"Death in the Shadows" (a: Tony DiPreta) ★1/2
"Sticks and Stones" (a: Hy Rosen) 

"Somewhere Death Awaits" is the maddeningly disjointed "tale" of a curious red stone that brings bad luck every ten years to whosoever holds it. If the Ripley's Believe It Or Not!-esque narrative doesn't turn you off, then surely the scratchy doodling of Brown and Gantz will do the trick.

"30 Seconds" isn't much better, but at least it's readable and the art is definitely a step up. Miles Drummond is a weapons manufacturer who will stop at nothing to load his coffers with dough and that includes selling out his own country to the stinkin' commie bastards who come a'callin', hoping to purchase tons of Drummond's special ammo. For the promise of five million bucks on delivery, Drummond agrees to churn out an endless supply of his secret weapon, a shell that looks like a dud for "30 Seconds" and then blows everything around it to kingdom come. Drummond keeps his end of the bargain but (wouldn't you know it?) the commie bastards renege and tell the backstabbing turncoat he'll have to journey behind enemy lines to North Korea if he wants to collect his ill-gotten gains. Drummond manages to impersonate a soldier and make it to the front but then is blown to atoms by... you guessed it!... one of his own baby bombs. GCD identifies Carl Wessler as the story-teller but this is the kind of red-baiting thriller Stan would pump out on lunch breaks.

"30 Seconds"
"Lost!" is a three-pager, about a wandering little boy whose touch means death, with gawd-awful visuals by Vic Carrabotta. These mini-stories usually don't amount up to much anyway but some them (count "Lost!" in that pile) are sheer torture. Ben Chambers, the protagonist of "Death in the Shadows" is beside himself when he discovers his wife is having an affair, but he lacks the courage to kill them so he hires out. The deed is to be done at the Black Cat night club so, to make sure his wife and her lover will be there, he accompanies his cheating mate to the club but then gets a chest full of bullet courtesy of his wife's lover, the hired gun! This one ends on just one coincidence too many, and why would Ben sit at the table he's been told the hit will take place?  All the women in the world love lothario and Broadway heartthrob Paul Medford, a man who uses and then disposes of his women as soon as he tires of them. Paul's motto is "Sticks and Stones" can break my bones... and all that, but his bones are put to the test when an angry mob turns on him after one of Paul's conquests jumps from a high-rise ledge. His comeuppance is both ironic and lame.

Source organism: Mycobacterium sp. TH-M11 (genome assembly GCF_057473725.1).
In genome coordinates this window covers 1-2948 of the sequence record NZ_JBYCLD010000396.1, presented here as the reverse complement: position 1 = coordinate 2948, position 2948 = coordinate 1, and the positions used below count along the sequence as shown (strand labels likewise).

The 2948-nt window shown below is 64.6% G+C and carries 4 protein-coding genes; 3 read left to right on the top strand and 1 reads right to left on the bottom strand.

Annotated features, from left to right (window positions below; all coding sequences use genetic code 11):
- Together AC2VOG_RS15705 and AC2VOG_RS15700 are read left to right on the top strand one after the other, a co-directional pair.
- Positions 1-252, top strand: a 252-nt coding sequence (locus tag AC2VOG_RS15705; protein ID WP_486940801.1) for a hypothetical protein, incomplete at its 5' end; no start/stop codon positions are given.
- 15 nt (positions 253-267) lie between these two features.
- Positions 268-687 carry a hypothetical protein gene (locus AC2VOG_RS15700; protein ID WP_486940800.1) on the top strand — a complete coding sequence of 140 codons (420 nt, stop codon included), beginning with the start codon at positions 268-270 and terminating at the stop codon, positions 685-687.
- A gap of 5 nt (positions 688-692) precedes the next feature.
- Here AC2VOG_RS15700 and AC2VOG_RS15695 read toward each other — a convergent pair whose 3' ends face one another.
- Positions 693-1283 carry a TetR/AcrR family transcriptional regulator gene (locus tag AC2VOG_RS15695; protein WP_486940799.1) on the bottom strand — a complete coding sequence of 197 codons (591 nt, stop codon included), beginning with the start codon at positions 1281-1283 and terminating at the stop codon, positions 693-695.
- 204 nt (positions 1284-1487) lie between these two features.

Astonishing #15

"The Hole in the Wall" (a: Manny Stallman) ★1/2
"The Skeleton" (a: Sy Grudko) 
"Grounds for Death!" (a: Jim Mooney) ★1/2
"The Face in the Glass" (a: Jack Abel & Bill Benulis) 
"The Man Who Died Twice" (a: Tony DiPreta) ★1/2

Eric has had enough of his wife cheating on him while he's out on the road selling refrigerators, so he digs a hole in the cellar, stocks the shelter with enough food to last two years, and locks her in. Then comes an important trip to South America (ostensibly to sell some more refrigerators?) and, wouldn't ya know it, the plane goes down in the Amazon. Eric  attempts to hack his way through the dense jungle but it takes him two years (!) to make it out and get a flight back home. Nervously, he opens the cellar, hoping his gorgeous wife is still alive, and gets a big surprise!

Well, I've said it before and I'll doubtless continue to say it throughout this long journey: sometimes the most enjoyable Atlas tales are the ones that make no sense whatsoever. Certainly, "The Hole in the Wall" falls into that category, with its loony plot line of hubby keeping cheating wifey captive in a cellar. I'm not sure what's funnier, the fact that Eric stocks his prison with enough food for two years or the fact that he hasn't been declared dead and can book passage on a plane back home. No, it's probably the final panel, which shows wife Polly transformed (physically) into a mole as a result of her hibernation. Whatever the case, all the little inanities add up to an enjoyable read.